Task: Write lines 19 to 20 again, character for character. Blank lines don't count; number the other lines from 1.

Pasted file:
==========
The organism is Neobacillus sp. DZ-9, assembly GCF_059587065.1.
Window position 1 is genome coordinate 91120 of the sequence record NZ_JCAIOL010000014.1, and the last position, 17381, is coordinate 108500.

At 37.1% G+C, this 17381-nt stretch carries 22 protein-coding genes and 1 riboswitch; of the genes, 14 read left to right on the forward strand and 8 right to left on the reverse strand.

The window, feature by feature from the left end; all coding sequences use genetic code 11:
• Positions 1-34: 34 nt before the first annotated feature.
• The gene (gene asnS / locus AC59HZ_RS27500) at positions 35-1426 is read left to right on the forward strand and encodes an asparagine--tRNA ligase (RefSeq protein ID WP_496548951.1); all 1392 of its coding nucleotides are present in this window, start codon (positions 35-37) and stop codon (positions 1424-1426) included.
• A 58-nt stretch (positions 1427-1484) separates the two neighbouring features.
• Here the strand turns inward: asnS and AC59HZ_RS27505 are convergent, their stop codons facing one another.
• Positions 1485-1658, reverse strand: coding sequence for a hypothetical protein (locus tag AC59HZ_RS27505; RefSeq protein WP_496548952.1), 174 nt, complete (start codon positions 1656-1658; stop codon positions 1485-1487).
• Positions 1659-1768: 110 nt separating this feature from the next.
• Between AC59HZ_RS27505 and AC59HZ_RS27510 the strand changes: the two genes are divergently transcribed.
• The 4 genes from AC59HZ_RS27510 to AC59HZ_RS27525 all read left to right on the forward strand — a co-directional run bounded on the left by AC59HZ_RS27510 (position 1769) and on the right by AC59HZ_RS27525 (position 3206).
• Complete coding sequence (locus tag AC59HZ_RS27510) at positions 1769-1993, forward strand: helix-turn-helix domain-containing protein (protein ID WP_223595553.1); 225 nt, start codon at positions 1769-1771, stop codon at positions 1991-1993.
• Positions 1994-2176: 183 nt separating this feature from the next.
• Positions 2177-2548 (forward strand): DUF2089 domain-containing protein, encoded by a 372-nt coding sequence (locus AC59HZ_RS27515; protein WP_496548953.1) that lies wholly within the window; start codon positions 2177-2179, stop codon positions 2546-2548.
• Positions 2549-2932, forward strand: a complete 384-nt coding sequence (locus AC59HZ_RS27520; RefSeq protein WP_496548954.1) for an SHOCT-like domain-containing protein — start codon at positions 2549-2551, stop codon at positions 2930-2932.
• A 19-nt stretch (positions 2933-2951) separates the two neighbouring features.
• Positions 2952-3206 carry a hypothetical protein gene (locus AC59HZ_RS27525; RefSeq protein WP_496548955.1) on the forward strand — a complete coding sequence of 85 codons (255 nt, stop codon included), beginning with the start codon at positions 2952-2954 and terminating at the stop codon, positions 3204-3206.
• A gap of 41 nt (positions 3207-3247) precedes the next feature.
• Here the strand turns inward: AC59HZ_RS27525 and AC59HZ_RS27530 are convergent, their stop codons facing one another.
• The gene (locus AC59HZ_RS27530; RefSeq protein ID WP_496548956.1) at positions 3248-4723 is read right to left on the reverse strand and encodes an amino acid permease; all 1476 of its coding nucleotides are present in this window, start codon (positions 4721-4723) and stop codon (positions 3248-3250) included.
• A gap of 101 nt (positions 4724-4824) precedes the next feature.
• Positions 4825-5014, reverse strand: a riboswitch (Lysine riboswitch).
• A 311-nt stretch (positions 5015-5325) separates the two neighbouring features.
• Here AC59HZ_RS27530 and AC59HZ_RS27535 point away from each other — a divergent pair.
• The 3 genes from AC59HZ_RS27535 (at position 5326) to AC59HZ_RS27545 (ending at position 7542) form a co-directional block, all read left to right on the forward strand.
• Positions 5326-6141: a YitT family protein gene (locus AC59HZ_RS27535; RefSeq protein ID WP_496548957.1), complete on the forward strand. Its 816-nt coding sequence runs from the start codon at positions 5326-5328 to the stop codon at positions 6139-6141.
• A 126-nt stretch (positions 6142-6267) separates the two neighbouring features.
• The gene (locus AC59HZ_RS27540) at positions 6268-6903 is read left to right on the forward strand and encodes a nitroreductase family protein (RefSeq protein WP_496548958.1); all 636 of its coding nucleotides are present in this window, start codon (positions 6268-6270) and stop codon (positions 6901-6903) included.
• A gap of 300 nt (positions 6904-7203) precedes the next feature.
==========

• A gap of 41 nt (positions 3207-3247) precedes the next feature.
• Here the strand turns inward: AC59HZ_RS27525 and AC59HZ_RS27530 are convergent, their stop codons facing one another.